This is my Bachelor's degree project in design, from the Bergen National academy of the arts.
When writing this, I'm still reeling after my presentation, and the great feedback from my sensors. They thought it was a "really, really good project", and they even used the word "wise".
The project was also selected by the dean to be shown at the annual school year commencement ceremony.
Now, enough tooting of my own horn, this is what it's about:

The problem I wished to attack, was the lack of visual communication in most of today's electronic live acts. The artist usually stands on stage with a laptop, bobbing his head, and that's it.

In acoustic music, even in the worst case scenario, there is at least some element of performance, since the instruments don't play themselves. In electronic music, unfortunately they do.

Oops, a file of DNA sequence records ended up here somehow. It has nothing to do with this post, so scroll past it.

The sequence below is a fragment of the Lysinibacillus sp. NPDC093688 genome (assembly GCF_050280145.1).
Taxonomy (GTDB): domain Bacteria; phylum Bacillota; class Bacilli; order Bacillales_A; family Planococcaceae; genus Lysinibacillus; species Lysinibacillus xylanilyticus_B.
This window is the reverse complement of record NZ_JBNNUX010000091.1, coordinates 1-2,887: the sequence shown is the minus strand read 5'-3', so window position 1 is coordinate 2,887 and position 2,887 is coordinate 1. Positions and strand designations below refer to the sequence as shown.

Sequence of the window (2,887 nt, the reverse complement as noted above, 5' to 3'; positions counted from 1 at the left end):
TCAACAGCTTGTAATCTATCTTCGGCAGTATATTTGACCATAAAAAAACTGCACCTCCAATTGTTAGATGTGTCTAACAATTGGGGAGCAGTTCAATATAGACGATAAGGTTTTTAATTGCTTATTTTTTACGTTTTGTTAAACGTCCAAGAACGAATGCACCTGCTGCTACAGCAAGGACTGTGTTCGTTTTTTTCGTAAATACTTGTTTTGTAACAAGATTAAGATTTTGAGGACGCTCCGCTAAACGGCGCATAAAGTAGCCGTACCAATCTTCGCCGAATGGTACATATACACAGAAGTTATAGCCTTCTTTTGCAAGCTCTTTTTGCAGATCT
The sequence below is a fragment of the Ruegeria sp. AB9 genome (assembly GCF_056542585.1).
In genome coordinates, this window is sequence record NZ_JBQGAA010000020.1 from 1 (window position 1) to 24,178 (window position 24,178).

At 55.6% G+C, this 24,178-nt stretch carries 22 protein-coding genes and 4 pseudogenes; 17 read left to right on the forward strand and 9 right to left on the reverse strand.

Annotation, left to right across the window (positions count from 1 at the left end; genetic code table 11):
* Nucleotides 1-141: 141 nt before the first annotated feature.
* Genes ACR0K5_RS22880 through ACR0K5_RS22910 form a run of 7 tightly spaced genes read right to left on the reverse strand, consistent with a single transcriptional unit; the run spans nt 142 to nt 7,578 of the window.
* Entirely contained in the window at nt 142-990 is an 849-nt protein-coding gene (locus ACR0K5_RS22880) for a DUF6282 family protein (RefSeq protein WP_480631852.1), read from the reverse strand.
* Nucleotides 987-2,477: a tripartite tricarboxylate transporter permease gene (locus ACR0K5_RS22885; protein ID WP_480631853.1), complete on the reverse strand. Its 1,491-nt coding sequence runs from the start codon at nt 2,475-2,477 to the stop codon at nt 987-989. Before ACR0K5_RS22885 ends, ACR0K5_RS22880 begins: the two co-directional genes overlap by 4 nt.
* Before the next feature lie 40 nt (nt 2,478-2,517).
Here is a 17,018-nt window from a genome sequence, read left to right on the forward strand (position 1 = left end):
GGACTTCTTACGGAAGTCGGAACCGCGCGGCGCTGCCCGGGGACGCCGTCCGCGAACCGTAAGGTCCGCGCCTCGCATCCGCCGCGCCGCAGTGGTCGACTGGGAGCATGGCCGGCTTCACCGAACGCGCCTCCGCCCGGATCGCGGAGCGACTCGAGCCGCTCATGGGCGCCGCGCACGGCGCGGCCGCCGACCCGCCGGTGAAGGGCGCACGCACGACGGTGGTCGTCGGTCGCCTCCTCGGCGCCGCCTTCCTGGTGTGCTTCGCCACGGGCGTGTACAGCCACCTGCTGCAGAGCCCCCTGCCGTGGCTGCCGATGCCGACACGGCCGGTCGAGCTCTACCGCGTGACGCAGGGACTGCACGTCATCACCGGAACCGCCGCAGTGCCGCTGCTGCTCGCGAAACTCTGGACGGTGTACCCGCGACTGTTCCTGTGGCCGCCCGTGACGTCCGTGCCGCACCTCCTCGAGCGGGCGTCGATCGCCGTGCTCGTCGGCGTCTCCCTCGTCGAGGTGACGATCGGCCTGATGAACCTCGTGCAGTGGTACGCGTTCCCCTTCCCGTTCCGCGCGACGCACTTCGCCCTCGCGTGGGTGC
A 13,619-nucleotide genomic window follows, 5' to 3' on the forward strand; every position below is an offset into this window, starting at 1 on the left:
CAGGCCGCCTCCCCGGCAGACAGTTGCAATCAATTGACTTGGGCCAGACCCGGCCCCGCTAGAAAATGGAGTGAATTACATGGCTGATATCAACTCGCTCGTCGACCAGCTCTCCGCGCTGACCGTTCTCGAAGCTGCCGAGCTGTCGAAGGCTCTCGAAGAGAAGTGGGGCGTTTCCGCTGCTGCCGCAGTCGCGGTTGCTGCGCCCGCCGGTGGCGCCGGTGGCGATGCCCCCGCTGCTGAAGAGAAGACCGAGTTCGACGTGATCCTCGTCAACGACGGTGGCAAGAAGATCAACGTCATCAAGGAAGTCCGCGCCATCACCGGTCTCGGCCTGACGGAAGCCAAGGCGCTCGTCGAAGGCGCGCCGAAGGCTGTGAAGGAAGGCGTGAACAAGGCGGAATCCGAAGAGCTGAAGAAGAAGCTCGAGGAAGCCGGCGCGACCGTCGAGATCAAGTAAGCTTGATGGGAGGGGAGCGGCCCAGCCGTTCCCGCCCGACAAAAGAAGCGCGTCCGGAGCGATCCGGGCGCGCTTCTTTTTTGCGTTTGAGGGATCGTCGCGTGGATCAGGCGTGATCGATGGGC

So how can we bring the performance back into electronic music?

Short answer: I expanded the physical space into a virtual one, and brought back the physicality of the performance through the magic of technology.

Long answer: Watch this video presentation.
If you just want the gist, you should get the idea by watching this short visualization video:
This following video is in many ways the crescendo of the whole project; a working example of one song being played with this system.
Throughout the concert, the visual expressions can change dramatically. But this is how one song can look. The music is one of my own tracks, "Three tails".

Logotype sketches for the sub-systems Virtual artists and The grid.
Visualization of the workflow in both audio and video
Early inspiration: Tron
The project involved a lot of greenscreening. Hilarious times.
A quick reel of some of the process
Various visual examples of implementation
I'll be working on different implemetation methods in the months forward, to make this thing happen on more stages. if you want the inside scoop, you should have a look at my website, get on the mailing list or follow me on twitter!